When I first learned about the importance of context in Bible study, I opened my Bible to a verse I loved, read it, and thought, “Now what? How do I study the Bible in context?”
Prior to my attempt at studying the Bible for myself, I thought I had a pretty good idea of what this favorite verse meant. But after reading the chapters surrounding my chosen verse, I had more questions than answers. Instead of feeling enlightened, I became discouraged.
Have you ever been more confused after reading a Bible verse in context? Are you convinced that context is important in Bible study, but you don’t know where to begin? Do you feel intimidated by studying the Bible on your own because of your lack of experience, time, or knowledge?
Be encouraged. You can study the Bible for yourself and you can study the Bible in context.
How to Study the Bible in Context
Spiritual truth is spiritually discerned (1 Corinthians 2:14), which means that we cannot lean on our own understanding (Proverbs 3:5–6), but must rely on the teaching of the Holy Spirit (1 John 2:27). Start your study of the Bible with prayer. I like to pray Psalm 119:18 (NIV)—”Open my eyes that I may see wonderful things in your law.” God wants us to understand his Word, so we know this is a prayer he loves to answer!
Read the whole paragraph
Start by reading the whole paragraph surrounding the verse. Sometimes this small portion of extra reading gives us information that completely changes our understanding of a single verse. A good example of this is Philippians 4:13—”I can do all things through him who strengthens me”. Out of context, this verse serves as an effective motto for anyone trying to accomplish a task or endure a challenge. But read in the context of the paragraph (Philippians 4:10-13), we see that this famous verse specifically refers to how God strengthens us as we practice contentment amidst difficult circumstances.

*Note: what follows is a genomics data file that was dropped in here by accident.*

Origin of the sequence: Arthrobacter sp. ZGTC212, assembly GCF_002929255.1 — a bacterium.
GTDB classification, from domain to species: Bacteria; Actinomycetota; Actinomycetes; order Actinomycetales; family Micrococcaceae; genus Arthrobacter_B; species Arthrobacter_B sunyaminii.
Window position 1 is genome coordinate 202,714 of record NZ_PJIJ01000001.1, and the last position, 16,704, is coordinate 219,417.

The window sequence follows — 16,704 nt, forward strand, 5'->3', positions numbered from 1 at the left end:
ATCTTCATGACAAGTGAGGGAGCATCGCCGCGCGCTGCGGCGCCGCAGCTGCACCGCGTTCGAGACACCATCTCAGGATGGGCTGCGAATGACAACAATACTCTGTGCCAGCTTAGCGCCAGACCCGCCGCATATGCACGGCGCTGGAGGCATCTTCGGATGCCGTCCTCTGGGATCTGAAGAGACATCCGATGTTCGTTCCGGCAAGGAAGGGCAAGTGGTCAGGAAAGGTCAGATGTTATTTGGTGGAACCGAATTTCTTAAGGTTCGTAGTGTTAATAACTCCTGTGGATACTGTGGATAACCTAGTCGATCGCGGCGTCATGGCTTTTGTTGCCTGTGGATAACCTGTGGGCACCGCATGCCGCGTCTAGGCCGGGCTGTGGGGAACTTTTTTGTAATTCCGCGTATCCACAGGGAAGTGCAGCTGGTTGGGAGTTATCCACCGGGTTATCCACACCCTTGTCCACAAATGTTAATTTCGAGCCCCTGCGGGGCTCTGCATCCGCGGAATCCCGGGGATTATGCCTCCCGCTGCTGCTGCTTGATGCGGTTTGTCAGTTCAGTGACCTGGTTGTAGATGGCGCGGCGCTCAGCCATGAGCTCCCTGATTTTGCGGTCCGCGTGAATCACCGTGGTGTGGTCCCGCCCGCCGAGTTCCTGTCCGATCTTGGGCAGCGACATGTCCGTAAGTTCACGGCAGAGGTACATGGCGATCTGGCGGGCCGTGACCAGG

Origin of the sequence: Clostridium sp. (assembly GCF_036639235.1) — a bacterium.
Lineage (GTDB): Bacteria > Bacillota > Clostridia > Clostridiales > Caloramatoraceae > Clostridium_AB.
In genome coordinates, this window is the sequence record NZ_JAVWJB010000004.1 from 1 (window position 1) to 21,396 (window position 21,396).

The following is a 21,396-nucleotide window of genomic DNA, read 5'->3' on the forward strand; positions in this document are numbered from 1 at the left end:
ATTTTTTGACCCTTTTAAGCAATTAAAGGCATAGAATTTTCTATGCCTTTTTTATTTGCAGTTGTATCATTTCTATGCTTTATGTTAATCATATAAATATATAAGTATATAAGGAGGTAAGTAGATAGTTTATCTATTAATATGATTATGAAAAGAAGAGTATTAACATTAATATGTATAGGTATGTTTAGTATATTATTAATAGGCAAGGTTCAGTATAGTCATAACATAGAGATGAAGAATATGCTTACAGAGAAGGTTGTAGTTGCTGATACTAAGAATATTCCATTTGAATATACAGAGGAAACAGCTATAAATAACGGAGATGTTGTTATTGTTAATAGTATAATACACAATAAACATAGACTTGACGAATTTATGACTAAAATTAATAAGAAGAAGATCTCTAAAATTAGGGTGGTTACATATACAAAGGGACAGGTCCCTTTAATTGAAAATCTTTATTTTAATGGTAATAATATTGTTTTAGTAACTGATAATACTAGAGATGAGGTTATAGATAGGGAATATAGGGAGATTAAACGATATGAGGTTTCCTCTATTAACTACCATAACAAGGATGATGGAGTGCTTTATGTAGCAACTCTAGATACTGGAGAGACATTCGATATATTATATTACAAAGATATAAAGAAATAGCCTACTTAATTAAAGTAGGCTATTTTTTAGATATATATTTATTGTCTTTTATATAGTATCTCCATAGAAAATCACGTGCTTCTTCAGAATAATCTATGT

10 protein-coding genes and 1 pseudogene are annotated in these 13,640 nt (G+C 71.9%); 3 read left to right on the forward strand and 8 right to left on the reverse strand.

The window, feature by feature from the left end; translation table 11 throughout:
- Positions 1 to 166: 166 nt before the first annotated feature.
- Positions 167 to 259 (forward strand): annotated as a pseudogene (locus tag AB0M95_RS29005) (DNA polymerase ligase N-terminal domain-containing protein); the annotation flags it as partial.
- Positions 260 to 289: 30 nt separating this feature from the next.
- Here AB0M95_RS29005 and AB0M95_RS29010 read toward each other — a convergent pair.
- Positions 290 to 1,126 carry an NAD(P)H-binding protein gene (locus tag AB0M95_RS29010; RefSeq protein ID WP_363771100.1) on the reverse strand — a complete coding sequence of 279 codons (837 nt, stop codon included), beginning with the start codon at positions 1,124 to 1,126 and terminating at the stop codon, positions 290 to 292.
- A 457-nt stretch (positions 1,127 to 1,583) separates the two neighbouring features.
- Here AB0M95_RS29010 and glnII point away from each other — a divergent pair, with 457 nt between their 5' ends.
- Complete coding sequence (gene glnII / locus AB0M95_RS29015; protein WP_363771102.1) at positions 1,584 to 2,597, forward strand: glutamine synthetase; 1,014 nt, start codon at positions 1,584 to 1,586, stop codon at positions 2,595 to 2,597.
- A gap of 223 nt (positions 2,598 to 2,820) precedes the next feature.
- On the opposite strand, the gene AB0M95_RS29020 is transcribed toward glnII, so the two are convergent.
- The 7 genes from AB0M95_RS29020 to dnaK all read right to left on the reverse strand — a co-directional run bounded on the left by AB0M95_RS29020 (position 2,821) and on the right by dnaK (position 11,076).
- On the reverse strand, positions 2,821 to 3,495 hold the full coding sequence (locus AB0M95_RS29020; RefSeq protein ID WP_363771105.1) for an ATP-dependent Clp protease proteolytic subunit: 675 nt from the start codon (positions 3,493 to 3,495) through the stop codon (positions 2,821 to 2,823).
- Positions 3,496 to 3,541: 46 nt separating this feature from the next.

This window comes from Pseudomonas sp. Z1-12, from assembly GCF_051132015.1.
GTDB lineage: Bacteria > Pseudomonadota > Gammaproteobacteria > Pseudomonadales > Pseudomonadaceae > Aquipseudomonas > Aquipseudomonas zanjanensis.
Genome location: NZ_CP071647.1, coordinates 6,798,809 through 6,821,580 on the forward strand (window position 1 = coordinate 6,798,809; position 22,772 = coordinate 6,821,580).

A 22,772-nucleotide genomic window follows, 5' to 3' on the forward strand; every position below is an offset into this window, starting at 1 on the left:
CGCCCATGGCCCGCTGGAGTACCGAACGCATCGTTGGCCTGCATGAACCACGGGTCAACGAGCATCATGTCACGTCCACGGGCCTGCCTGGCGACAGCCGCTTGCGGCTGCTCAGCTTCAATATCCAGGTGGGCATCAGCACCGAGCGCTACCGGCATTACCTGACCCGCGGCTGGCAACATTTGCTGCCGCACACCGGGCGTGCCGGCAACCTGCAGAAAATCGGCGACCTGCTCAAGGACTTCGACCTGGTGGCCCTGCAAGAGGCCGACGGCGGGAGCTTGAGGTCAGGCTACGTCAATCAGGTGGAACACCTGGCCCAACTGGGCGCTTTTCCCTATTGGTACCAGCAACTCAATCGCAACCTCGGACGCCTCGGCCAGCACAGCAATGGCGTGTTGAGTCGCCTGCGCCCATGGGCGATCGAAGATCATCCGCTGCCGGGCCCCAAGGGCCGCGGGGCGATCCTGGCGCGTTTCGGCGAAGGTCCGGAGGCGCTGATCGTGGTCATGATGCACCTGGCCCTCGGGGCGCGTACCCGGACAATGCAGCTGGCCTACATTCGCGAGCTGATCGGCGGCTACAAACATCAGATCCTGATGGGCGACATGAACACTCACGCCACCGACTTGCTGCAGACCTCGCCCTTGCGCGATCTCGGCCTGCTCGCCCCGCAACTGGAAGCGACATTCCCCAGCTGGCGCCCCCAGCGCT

Read the whole book
Though useful in many ways, the chapter and verse divisions in our Bibles can actually hinder our study of the Bible if we forget that they were not a part of the original text. Each verse nestled inside a paragraph is actually a purposeful piece of the entire book, so reading through the book provides the necessary context for the verse.
Our look at 1 John 4:4 in the previous post in this series is an excellent example of this. Out of context, “greater is he that is in you than he that is in the world” sounds like a rallying cry for believers struggling with worldly enemies—Satan or unbelievers. Read in the context of the paragraph, we see that the verse refers to the empowering of God’s Spirit in believers to discern truth from false teaching. When we read the paragraph in the context of the whole book, we understand that John wrote this letter after some people had left to follow false prophets. John wrote the letter to encourage those who remained with the assurance of their salvation and reminders of the truth they already knew. This broader understanding gives deeper meaning to the single verse.
Learn the context within the whole Bible
The whole Bible is God’s message to us. From Genesis to Revelation, God wove a continuous thread that tells his story of redemption. The entire Bible reveals who God is and testifies about Jesus Christ. To fully know him, it’s best to read his entire message.
If you’ve never read the whole Bible, I encourage you to aim for that end. You don’t have to do it in a year. In fact, I quit my Bible-in-a-year reading plan because I prefer to savor it as I go. But do endeavor to read it all because when we read all 66 books contained within the canon of Scripture, we notice life-giving connections and themes that enrich our understanding and knowledge of God.